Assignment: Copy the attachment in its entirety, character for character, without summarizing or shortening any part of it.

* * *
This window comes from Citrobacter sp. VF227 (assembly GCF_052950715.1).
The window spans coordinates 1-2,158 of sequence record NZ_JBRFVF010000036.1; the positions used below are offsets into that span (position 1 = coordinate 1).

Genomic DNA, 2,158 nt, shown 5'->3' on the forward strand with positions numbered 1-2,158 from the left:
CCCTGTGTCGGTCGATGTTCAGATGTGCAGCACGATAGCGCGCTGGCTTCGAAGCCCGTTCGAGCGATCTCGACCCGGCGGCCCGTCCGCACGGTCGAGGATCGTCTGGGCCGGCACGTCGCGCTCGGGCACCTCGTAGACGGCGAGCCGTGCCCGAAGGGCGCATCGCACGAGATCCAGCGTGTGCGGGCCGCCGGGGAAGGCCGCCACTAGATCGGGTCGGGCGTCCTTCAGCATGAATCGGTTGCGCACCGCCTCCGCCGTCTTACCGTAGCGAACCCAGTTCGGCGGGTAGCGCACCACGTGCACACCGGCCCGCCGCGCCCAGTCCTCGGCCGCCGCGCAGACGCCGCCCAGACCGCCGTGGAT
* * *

This window comes from Citrobacter sp. VF227 (assembly GCF_052950715.1).
The window spans coordinates 1-2,158 of sequence record NZ_JBRFVF010000036.1; the positions used below are offsets into that span (position 1 = coordinate 1).

Genomic DNA, 2,158 nt, shown 5'->3' on the forward strand with positions numbered 1-2,158 from the left:
CCCTGTGTCGGTCGATGTTCAGATGTGCAGCACGATAGCGCGCTGGCTTCGAAGCCCGTTCGAGCGATCTCGACCCGGCGGCCCGTCCGCACGGTCGAGGATCGTCTGGGCCGGCACGTCGCGCTCGGGCACCTCGTAGACGGCGAGCCGTGCCCGAAGGGCGCATCGCACGAGATCCAGCGTGTGCGGGCCGCCGGGGAAGGCCGCCACTAGATCGGGTCGGGCGTCCTTCAGCATGAATCGGTTGCGCACCGCCTCCGCCGTCTTACCGTAGCGAACCCAGTTCGGCGGGTAGCGCACCACGTGCACACCGGCCCGCCGCGCCCAGTCCTCGGCCGCCGCGCAGACGCCGCCCAGACCGCCGTGGAT